Okay, Storyline #3: Don kidnapped Megan from the office despite her insistence that she needed to be present for the Heinz presentation. He wanted her to help him check out Howard Johnson's as a potential client...but left that detail out of the conversation as they embarked on the drive upstate. Megan was under the impression they were just jet-setting off to some new hotel to play hooky from the office. The pieces slid into place after some over-the-top hospitality from the Howard Johnson's staff, complimentary food (one of everything), and Don not-so-stealthily trying to find an angle to advertise the now-legendary chain.
The final straw arrived with dessert, when Don, clearly a fan of the orange sorbet, insisted that Megan try it. Megan remarked that it was like eating perfume, asked if she could try the chocolate.
The ensuing meltdown, in which a miffed Don, perhaps intending to build a grand advertising campaign around the bright orange sorbet and the matching orange roof of the motel, cried mortification over Megan’s rejection of the crown jewel of the dessert menu. The culmination of their battle resulted in Don leaving a crushed Megan in the rearview mirror...for a few miles, at least. He ultimately went back for her, but by then, unbeknownst to him, Megan had hopped a bus back to the city and locked herself in the apartment, where she was ignoring his sincerely concerned phone calls.
Don and Megan, despite the altercation at the diner and later, the startlingly violent fight in the penthouse after Don went full ninja on the locked door, found themselves in largely the same place they started at the beginning of “Far Away Places.” The sheen has certainly worn off their marriage, but they remain committed, mostly.
Don’s attitude toward Megan, while in many ways different from the attitude he had toward Betty, is the same in one key point: Don fears losing her. In “Far Away Places” it was implied that he's concerned with losing her in the physical sense; he worried for her safety and well being. However, for all of his good intentions, Don Draper has always been, on some level, a very possessive man. That possessiveness, the need to control every aspect of his life, was front and center this week.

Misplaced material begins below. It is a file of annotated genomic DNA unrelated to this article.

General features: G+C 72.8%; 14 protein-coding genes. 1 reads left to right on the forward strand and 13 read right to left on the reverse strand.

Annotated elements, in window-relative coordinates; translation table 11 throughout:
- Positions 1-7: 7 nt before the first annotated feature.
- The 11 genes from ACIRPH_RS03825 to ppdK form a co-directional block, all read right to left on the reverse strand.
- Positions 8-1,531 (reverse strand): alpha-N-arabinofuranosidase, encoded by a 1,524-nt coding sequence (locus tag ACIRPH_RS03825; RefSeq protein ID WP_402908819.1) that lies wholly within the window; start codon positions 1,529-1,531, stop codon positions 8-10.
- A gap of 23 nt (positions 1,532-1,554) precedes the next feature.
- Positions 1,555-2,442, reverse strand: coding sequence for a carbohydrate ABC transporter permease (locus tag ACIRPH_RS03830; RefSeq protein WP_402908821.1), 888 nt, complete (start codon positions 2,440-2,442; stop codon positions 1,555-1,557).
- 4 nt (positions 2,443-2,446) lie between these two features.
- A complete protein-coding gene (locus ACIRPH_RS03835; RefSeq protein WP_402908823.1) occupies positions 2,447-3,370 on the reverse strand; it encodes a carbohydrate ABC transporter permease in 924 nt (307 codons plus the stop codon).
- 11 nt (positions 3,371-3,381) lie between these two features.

For all of her (many) faults, one good thing that can be said about Betty is that she ultimately didn’t stand for it. She made the decision to leave Don and once free of his reign, she flexed her own muscles during the fight over the house and the children. Certainly, she reached the point of being unreasonable, but one could argue that her rigidity was the result of an overindulgence in the sudden freedom she found when Don wasn’t allowed to call all the shots in her life.
As we left her last night, Megan is in a tough position, one that we have seen glimpses of all season long. She is strong-willed, intelligent, and ambitious. She also loves Don Draper, warts and all. The survival of Don and Megan’s marriage will ultimately come down to whether or not Don can accept Megan’s ambition and allow her to be fulfilled as an individual by her own work, both inside and outside of their home. I’m not saying that he can’t do it, but the portrait of their relationship painted is “Far Away Places” is currently a dark and uninviting stop on a long, winding road.
What are your thoughts?